Product placement is not a new concept, but finding new ways to highlight a product without being blatantly obvious can be difficult. We have all seen numerous examples of product placement in TV shows and movies (i.e Thomas Hanks’ best friend “Wilson” in Castaway) but the most successful product placements are subtle. Here are a few reasons why the Samsung selfie strategy was effective and successful.

1.   Nothing sells products like celebrities.

We live in a celebrity-obsessed society where people try to replicate what celebrities do, wear, etc. With that concept, Samsung strategically placed its product in the epicenter of the biggest celebrity gathering of the year. Associating the product with that kind of star power was brilliant and it is no wonder why it generated such “buzz.”. Although Ellen was caught using an iPhone backstage, she positioned the Galaxy Note 3 to be the star of the show with some  the biggest names in Hollywood behind it. Literally. In case you haven’t seen it, the star-studded selfie included DeGeneres, Jared Leto, Jennifer Lawrence, Brad Pitt, Angelina Jolie, Meryl Streep, Bradly Cooper, Peter Nyong’o Jr., Channing Tatum, Julia Roberts, Kevin Spacey, Lupita Nyong’o and of course, the Samsung Galaxy Note 3.

2.     It utilized the power of social media

As many of you know, social media is the way of the world and having something go “viral” is the ultimate goal in advertising. Samsung did a very smart thing by leveraging Ellen DeGeneres’ 27.5 million Twitter followers to promote the photo and ultimately the product. According to a LA Times article, “DeGeneres’ tweet has received nearly 2.7 million retweets and nearly 1.4 million favorites. The previously most-retweeted Twitter post was by President Obama after winning his second term in 2012. That tweet got 778,000 retweets.” DeGeneres’ tweet literally “broke” Twitter’s operating system for a little over 20 minutes.

3.     It avoided the “hard sell” approach and made it seem natural

What made this placement so successful was that Samsung avoided a hard sell approach and opted for a more natural and seemingly spontaneous placement. The emphasis was not on the phone, it was on the photo. However, the white Galaxy Note 3 got its own 15 seconds of fame as the stars gathered around it. Also, what is more natural than selfies these days? Considering the word selfie was added to the dictionary last year, the act of taking “a photograph that one has taken of oneself, typically one taken with a smartphone or webcam and uploaded to a social media website” is now an everyday practice.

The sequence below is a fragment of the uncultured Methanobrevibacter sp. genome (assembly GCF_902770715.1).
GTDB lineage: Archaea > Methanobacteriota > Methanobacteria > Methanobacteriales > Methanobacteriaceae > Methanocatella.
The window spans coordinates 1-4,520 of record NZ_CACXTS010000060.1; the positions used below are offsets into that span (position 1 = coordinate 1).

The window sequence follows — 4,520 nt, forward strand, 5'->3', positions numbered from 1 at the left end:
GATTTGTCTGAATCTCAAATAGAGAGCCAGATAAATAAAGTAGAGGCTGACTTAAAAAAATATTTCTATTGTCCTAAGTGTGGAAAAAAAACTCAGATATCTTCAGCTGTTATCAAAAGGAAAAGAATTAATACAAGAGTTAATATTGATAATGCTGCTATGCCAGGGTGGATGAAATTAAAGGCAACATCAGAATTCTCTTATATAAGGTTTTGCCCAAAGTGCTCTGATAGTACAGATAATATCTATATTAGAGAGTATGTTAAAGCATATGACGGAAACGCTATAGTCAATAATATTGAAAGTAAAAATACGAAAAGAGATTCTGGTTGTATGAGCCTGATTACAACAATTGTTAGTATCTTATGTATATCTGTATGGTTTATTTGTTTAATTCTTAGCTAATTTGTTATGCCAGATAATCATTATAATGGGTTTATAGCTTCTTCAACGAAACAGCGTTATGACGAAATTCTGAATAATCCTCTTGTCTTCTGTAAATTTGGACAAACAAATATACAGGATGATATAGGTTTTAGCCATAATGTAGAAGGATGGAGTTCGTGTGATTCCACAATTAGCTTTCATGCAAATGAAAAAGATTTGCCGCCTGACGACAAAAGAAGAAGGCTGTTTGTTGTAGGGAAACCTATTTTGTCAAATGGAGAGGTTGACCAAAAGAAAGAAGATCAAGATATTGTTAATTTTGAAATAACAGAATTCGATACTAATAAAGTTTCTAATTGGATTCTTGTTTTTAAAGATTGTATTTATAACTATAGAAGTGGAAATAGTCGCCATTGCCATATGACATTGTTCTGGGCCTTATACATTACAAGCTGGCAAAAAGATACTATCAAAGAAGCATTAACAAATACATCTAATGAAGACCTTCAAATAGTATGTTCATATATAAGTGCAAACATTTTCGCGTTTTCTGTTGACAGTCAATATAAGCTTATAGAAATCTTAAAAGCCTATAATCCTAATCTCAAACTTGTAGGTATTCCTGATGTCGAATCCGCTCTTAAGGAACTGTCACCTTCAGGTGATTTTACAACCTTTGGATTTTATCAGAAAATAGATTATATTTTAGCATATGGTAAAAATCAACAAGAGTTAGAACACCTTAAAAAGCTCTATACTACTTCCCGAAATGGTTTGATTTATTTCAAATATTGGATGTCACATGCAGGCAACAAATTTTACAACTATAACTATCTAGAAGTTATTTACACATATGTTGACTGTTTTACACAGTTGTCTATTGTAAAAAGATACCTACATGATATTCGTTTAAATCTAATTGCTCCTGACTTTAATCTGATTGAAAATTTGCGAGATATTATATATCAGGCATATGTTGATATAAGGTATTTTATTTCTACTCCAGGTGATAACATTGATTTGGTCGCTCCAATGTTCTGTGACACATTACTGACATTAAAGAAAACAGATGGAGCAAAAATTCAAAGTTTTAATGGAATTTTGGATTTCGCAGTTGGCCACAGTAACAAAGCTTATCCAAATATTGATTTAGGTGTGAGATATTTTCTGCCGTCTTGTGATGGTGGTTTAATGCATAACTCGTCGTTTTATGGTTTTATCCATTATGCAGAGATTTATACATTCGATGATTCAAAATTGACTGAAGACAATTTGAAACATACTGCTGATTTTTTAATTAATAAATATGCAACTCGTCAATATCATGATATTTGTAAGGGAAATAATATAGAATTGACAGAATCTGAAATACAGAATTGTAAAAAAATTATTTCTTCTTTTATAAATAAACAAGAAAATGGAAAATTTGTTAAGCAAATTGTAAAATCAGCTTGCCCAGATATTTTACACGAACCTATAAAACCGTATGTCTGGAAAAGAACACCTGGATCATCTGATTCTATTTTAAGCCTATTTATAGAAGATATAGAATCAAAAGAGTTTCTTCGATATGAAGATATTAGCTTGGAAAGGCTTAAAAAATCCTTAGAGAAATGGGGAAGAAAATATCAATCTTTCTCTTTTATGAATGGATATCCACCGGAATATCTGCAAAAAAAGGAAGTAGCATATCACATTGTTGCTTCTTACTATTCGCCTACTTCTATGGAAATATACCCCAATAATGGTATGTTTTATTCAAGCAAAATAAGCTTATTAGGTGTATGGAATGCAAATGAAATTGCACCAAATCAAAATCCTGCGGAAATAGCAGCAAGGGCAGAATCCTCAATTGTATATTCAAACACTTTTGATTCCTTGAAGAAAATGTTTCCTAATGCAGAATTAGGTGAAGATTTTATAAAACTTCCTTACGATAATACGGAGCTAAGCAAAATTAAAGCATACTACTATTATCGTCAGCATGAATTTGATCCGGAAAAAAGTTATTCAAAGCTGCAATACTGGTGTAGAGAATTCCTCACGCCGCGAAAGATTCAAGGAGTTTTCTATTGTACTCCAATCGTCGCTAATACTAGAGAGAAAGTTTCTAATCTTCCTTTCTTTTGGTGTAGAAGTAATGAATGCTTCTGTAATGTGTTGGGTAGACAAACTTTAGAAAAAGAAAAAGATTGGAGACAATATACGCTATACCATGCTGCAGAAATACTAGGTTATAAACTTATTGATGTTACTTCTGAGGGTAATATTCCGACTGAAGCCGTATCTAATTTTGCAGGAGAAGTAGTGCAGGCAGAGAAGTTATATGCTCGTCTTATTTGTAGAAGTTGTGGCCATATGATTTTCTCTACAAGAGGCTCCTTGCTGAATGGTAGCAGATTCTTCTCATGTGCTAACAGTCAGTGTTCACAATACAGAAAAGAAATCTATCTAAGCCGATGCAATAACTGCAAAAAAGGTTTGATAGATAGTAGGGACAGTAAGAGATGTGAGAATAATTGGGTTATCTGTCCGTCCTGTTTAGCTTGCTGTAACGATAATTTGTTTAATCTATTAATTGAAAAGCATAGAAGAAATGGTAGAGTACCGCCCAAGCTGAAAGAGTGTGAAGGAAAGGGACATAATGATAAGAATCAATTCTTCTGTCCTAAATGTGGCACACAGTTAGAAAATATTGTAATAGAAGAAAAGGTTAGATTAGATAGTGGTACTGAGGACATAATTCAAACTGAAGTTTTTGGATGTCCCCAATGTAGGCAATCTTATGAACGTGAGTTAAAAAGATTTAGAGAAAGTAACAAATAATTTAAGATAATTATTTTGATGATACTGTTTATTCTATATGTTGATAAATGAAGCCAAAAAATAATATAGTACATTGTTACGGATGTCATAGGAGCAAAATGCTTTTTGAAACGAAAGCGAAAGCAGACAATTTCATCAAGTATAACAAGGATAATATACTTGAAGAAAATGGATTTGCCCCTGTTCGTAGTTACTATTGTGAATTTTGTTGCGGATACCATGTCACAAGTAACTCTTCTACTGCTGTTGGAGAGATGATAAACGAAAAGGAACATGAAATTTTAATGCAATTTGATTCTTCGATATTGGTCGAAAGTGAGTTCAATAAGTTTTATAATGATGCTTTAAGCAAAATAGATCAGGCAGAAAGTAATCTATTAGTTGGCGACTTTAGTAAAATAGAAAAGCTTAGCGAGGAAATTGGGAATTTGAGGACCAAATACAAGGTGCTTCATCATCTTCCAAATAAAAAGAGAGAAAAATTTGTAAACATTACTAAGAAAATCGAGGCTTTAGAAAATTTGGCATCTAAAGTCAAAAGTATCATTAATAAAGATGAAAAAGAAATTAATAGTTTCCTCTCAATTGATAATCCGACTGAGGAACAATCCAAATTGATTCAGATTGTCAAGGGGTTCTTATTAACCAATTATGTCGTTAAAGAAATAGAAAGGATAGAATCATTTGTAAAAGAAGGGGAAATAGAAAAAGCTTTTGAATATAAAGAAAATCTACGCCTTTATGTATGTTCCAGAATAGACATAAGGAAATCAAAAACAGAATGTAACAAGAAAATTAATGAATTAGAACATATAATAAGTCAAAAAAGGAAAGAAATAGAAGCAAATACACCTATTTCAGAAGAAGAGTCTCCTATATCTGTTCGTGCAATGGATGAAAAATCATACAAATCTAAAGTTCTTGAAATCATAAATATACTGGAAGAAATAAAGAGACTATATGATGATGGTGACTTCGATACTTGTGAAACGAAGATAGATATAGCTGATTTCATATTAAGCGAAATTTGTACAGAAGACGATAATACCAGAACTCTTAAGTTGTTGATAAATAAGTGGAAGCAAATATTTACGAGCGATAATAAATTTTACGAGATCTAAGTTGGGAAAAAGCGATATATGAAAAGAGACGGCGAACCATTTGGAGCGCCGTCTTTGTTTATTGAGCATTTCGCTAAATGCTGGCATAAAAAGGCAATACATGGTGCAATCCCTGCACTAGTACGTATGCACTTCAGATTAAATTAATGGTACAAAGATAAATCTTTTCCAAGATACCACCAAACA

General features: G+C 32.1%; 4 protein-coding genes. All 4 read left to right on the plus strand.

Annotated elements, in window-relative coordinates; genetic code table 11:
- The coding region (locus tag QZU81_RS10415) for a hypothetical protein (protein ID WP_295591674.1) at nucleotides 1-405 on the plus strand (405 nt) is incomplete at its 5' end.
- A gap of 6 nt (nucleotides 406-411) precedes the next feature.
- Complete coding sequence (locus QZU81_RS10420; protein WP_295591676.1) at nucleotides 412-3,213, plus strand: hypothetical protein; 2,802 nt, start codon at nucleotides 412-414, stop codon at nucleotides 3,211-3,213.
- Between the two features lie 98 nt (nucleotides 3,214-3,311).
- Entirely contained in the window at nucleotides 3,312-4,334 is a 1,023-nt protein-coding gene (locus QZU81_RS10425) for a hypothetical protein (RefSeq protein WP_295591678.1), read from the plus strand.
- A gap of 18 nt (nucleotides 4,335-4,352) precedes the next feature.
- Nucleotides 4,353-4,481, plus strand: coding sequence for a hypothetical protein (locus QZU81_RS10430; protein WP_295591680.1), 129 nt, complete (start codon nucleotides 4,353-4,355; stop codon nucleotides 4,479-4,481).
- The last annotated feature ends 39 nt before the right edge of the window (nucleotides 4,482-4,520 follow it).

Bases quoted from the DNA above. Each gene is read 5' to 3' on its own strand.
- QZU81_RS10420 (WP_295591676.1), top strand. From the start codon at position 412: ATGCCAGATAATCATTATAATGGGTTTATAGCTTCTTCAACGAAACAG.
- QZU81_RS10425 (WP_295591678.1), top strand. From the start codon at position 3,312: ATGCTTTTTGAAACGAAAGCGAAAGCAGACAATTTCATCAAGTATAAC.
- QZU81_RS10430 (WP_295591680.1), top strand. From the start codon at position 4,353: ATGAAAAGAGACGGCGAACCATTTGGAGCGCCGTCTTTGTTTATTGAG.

4.     It complemented its advertising plan

Outside of the product placement, Samsung spent an additional $20 million dollars on ads that were aired during commercial breaks, according to The Wall Street Journal . The article goes on to say that, “as part of its sponsorship and ad pact for the Oscars with ABC, the TV network airing the show, Samsung and its media buying firm Starcom MediaVest negotiated to have its Galaxy smartphone integrated into the show.”

I thought the product placement was innovative and was a unique way to generate attention for the product. I am really interested to see if there is a major increase in Samsung’s sales after this selfie strategy.

What did you think of the selfie and Samsung’s product placement? Did it make you consider purchasing or learning more about the Galaxy Note 3?

I welcome your comments and as always, if you like what you read be social and share.